London – The World Cup-opening events against Japan in Brighton seem light years away now for safely-installed quarterfinalists South Africa.
In fact, the shock 34-32 defeat has only sat in the annals of rugby history for some 19 days.
Yet in the period since then, the Springbok bounce-back over the course of three consecutive wins has accumulated impressive statistical force, whatever you may wish to say about the calibre of their opponents in the pool phase.
In storming to the top of the group (a situation that cannot alter now), the Boks, post-Brighton, have compiled 19 tries with only one “against” – a long-range Scottish intercept event, to Tommy Seymour – and scored 144 points whilst leaking only 22.
Little wonder, then, that coach Heyneke Meyer cut a bullish and happy figure at the press conference following Wednesday’s 64-0 disposal of the United States at the Olympic Stadium here.
But he also dropped some revealing hints, it might be argued, about the extent of the turmoil that seemingly engulfed the Bok camp after their seismic shock on England’s south coast at the outset of RWC; remember that it followed a very poor lead-up to the tournament by the Boks as well.
When reasonably asked by a South African scribe on Wednesday night whether he had a preference of opponents for the quarter-final – it will be one of Wales or Australia – he said that would be “negative thinking”.
But he then added, to guffaws from many of the journalists present: “The only team I wouldn’t like to play is Japan.”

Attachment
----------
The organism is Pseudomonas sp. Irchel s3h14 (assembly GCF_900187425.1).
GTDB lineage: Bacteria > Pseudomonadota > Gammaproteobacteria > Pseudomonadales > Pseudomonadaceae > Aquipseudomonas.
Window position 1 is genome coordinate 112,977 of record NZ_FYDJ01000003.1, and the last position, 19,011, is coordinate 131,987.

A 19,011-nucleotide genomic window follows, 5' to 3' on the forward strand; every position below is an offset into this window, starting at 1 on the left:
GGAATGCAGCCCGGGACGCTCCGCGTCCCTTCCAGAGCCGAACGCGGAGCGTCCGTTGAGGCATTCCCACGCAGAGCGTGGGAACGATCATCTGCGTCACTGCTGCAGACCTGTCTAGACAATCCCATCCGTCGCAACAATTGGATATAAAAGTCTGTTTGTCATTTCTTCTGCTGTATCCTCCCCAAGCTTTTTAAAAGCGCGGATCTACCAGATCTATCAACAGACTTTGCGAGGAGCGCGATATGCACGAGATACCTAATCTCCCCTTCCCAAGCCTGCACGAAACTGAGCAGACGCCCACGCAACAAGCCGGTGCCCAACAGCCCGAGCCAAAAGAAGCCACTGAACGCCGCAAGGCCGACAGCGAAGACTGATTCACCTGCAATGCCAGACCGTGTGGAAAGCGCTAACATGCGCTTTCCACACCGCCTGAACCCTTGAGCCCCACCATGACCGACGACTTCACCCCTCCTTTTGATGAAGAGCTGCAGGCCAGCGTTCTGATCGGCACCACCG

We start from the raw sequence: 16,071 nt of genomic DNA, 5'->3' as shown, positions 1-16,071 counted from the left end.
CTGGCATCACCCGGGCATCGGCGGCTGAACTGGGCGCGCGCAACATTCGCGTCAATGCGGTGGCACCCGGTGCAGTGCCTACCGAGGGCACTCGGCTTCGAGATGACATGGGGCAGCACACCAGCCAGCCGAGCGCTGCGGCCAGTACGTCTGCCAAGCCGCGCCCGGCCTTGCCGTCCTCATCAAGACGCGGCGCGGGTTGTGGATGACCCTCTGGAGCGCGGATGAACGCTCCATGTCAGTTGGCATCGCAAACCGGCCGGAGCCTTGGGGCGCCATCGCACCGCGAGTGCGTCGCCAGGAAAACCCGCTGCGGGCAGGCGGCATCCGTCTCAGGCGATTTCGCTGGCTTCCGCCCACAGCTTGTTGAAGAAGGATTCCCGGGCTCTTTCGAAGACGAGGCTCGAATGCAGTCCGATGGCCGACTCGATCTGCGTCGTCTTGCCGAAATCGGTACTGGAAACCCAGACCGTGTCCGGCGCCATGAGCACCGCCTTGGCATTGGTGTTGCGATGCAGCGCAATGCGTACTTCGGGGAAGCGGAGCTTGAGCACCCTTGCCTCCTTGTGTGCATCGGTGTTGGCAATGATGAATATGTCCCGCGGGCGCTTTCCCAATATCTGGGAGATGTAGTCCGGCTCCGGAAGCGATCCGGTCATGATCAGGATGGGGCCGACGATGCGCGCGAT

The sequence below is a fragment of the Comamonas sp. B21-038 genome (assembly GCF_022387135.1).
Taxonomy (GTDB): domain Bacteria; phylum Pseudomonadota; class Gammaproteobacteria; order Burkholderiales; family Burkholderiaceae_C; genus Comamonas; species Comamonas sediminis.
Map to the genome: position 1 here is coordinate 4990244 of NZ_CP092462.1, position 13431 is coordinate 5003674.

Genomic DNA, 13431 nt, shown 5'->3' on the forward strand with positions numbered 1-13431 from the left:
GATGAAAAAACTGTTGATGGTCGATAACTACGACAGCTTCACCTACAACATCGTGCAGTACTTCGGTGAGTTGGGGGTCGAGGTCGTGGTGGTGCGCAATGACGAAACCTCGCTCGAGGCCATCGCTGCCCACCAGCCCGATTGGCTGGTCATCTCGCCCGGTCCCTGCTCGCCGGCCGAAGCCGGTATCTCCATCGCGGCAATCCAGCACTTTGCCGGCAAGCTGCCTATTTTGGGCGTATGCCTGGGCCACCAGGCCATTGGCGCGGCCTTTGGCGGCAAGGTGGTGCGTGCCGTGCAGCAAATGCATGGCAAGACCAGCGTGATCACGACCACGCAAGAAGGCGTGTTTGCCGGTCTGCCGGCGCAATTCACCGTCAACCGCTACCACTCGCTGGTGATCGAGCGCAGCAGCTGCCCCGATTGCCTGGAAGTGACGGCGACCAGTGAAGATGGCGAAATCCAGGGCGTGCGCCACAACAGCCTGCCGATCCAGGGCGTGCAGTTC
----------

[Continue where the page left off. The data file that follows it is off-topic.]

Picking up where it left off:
What followed, though, seemed full of delicious intrigue, even as he spoke with a broad grin and gave a knowing look to his captain alongside him, Fourie du Preez: “That almost cost me my ... er, well, we won’t go into that.”
It did seem to suggest that being a fly on the wall of the Bok camp after that Brighton embarrassment would have been a tantalising place, especially when you consider his pained suggestion after that match that some senior players didn’t stick fully to the intended template that day.
Did Meyer offer to quit? Did he threaten to do so? Were there even moves from above to instantly review his status?
All that we know at present is that the Bok camp seems an infinitely more harmonious -- not to mention freshly ambitious – place as the knockout “mountain” awaits.
It is a situation probably only aided by the popular arrival back in the set-up in an advisory and moral-support capacity of intended RWC captain Jean de Villiers.
Further up the line, a book is fair bet as likeliest source of in-depth information on what happened behind closed doors after the Japan loss ...
*Follow our chief writer on Twitter: @RobHouwing. Rob has attended the Bok pool phase of RWC 2015 to provide news and analysis for Sport24 readers.